Holman v. Holman
228 S.W.3d 628 (Mo. Ct. App. 2007)

Facts:

  • The parties were married on October 20, 1991, and separated on November 4, 2004. There were no children born of the marriage.
  • The case focused on the division of two items of property fixed up during the marriage – the Farmhouse (which husband owned prior to the marriage) and the Commercial Property (which husband inherited after his father died in 1997).
  • (1) The Farmhouse.
    • Original Value: $54,640
    • Loan for Remodeling: $90,000
    • Market Value at Time of Trial: $185,000
  • (2) The Commercial Property:
    • Original Value: $30,000
    • Loan for Remodeling: $75,000
    • Market Value at Time of Trial: $127,000

History:
The trial court awarded the wife $203,832.67.

  • Apparently the trial court used some variation of simply deducting the original value from the market value after the appreciation.

Issue:
How the increase in the value of separate property during marriage is to be divided when marital assets or labor contributed to the increase.

Holding:
“Source of funds rule.” Trial judgment amended/modified.

Reasoning:

  • Generally, any property acquired by a spouse prior to marriage is that spouse’s separate property upon dissolution of the marriage. However, any increase in the value of separate property can constitute marital property if marital assets or labor contributed to acquiring that increase.
  • “Under the source of funds rule…a spouse contributing nonmarital property is entitled to an interest in the property in the ratio of the nonmarital investment to the total nonmarital and marital investment in the property. The remaining property is characterized as marital and its value is subject to equitable distribution. Thus the spouse who contributed nonmarital funds, and the marital unit that contributed marital funds each receive a proportional and fair return on their investment.”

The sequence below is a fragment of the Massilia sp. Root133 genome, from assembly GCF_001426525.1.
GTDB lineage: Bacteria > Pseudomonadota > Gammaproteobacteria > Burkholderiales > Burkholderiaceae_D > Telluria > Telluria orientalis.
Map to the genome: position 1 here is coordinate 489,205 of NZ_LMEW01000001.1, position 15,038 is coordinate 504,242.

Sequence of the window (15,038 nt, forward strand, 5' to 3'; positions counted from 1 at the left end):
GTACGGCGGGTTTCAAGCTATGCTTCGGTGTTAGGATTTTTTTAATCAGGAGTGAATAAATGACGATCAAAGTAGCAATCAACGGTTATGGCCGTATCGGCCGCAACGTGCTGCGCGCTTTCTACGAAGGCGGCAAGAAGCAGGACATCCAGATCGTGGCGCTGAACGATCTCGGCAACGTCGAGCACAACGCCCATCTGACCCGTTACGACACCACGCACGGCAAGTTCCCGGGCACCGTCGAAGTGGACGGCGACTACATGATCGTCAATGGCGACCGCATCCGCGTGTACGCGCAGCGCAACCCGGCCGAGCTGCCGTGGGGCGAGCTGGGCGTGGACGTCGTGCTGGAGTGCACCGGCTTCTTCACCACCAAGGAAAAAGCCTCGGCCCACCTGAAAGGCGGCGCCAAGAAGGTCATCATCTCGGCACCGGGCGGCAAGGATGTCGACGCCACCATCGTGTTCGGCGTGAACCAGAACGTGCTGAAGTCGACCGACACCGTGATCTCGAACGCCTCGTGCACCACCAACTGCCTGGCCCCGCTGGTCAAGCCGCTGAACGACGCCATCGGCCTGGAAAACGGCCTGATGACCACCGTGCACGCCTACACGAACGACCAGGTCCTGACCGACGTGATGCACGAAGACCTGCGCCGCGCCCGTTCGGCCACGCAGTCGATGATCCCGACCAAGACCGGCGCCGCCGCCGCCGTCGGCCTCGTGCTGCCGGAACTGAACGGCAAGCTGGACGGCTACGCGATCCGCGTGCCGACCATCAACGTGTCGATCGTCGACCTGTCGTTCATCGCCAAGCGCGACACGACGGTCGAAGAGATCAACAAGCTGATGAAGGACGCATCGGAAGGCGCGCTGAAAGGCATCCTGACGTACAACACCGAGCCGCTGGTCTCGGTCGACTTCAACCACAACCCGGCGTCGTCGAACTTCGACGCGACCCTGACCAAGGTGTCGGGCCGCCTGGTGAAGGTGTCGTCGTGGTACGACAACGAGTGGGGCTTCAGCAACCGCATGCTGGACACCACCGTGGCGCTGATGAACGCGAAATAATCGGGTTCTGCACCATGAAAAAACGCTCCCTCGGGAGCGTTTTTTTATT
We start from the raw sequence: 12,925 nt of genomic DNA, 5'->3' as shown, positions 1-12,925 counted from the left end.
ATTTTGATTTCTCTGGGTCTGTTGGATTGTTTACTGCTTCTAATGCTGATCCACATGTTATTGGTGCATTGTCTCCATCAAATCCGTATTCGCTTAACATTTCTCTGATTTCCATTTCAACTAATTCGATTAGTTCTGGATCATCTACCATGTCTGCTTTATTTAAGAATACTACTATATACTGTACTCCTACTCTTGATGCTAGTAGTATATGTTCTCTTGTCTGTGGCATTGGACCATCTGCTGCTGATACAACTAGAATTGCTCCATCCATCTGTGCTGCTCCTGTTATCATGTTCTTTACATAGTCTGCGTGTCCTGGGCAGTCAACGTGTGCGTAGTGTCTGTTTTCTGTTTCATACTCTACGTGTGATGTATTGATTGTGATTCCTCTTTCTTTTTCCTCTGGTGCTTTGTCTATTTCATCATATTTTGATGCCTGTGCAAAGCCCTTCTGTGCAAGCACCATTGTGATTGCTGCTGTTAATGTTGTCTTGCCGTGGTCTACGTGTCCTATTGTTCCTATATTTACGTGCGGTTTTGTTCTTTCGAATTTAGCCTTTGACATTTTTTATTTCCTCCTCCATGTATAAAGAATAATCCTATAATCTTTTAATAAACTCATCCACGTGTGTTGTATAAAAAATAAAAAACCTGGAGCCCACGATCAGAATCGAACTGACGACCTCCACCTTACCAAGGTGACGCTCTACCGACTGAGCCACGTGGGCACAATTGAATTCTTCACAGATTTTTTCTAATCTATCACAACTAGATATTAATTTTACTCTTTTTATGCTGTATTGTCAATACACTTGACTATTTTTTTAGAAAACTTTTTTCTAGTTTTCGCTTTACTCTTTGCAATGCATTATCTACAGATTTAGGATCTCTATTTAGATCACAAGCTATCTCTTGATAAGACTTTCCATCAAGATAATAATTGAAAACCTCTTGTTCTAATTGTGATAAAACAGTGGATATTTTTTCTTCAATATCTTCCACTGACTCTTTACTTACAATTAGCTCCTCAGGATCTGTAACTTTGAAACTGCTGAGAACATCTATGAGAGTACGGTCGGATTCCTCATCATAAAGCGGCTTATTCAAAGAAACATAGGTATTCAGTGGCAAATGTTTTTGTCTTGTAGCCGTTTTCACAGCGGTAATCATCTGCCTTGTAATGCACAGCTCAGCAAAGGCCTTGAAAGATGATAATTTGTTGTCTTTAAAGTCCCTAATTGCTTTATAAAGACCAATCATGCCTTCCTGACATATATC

• Put into a formula, it looks like this:

Screen Shot 2014-02-23 at 3.10.31 PM

(1) The Farmhouse:

Screen Shot 2014-02-23 at 3.10.45 PM

  • “Accordingly, the ratio of the nonmarital investment by Husband to the total of the nonmarital and marital investment in the property yields $69,886.60 (37.77654% x $185,000.00), and the value of the marital interest in the property is $115,113.38 (62.22345% x $185,000.00).”

(2) The Commercial Property:

  • Screen Shot 2014-02-23 at 3.10.39 PM“Accordingly, the ratio of the nonmarital investment by Husband to the total nonmarital and marital investment in the property yields 28.57142% of the equity, hence the value of Husband’s nonmarital interest in the property is $36,285.70 (28.57142% x $127,000.00). Thus, the value of the marital interest in the property is $90,714.30 (71.42858% x $127,000.00).”
  • Bottom line: H gets nonmarital portion, and then half of the martial portion.

Rule: Any increase in the value of separate property can constitute marital property if marital assets or labor contributed to acquiring that increase.

math-school[ Via David Mills ]